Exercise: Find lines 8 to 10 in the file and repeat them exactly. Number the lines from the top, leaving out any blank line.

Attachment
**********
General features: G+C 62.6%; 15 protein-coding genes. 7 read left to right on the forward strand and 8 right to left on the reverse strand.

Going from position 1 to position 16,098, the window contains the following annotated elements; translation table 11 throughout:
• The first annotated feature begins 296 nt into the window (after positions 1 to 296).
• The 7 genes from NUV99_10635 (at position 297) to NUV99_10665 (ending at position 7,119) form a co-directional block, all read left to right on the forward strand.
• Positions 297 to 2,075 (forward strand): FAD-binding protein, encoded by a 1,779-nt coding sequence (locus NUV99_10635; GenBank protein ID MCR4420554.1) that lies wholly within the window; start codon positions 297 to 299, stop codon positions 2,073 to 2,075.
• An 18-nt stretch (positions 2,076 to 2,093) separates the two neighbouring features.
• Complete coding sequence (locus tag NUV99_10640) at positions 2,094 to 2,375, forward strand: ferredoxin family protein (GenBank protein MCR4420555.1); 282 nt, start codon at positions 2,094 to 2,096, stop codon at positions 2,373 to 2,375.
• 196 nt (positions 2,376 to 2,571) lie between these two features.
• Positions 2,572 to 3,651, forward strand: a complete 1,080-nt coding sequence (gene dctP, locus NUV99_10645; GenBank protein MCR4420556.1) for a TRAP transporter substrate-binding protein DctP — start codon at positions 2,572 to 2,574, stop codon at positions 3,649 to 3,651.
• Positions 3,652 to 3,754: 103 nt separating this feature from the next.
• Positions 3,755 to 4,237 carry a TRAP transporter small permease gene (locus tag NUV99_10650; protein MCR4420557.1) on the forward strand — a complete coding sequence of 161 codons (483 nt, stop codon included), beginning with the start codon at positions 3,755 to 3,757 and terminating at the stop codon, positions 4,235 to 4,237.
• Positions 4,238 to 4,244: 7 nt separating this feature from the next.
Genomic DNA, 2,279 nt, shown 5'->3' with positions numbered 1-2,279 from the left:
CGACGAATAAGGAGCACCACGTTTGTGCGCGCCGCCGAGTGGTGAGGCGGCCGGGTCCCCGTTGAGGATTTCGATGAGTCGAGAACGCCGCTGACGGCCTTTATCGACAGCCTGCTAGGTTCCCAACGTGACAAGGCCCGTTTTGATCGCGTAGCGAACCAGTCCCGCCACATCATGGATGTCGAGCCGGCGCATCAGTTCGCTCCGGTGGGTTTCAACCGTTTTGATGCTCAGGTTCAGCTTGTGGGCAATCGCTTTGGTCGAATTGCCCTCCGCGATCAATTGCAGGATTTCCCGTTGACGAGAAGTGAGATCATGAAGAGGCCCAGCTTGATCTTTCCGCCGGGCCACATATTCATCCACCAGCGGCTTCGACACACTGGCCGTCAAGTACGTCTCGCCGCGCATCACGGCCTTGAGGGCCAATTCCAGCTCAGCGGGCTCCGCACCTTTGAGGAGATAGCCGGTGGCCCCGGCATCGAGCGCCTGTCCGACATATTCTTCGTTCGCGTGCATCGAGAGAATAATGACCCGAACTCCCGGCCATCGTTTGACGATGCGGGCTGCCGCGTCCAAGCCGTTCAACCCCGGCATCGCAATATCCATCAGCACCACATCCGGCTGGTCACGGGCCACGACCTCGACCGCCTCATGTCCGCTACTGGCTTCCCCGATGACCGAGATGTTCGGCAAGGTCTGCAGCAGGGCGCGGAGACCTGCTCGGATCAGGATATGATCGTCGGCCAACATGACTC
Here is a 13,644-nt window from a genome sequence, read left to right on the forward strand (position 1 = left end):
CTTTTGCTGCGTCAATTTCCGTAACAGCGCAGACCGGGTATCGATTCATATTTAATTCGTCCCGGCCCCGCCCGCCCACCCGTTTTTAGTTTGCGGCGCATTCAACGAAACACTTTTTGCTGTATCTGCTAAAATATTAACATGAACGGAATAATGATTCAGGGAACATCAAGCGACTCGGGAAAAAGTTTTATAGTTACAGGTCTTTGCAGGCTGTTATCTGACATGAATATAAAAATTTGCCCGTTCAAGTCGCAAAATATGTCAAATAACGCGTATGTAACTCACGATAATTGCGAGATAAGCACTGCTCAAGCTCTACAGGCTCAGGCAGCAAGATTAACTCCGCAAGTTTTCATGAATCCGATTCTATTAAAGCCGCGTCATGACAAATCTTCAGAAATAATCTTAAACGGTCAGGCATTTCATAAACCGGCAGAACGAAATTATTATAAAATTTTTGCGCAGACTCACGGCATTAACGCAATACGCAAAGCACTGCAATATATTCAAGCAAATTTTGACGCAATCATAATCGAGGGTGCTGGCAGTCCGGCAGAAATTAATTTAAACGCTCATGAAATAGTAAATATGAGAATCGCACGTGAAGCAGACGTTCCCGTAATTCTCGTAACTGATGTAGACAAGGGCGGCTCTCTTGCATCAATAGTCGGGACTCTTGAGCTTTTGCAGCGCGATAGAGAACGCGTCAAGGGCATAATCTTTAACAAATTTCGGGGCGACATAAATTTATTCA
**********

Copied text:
• 196 nt (positions 2,376 to 2,571) lie between these two features.
• Positions 2,572 to 3,651, forward strand: a complete 1,080-nt coding sequence (gene dctP, locus NUV99_10645; GenBank protein MCR4420556.1) for a TRAP transporter substrate-binding protein DctP — start codon at positions 2,572 to 2,574, stop codon at positions 3,649 to 3,651.
• Positions 3,652 to 3,754: 103 nt separating this feature from the next.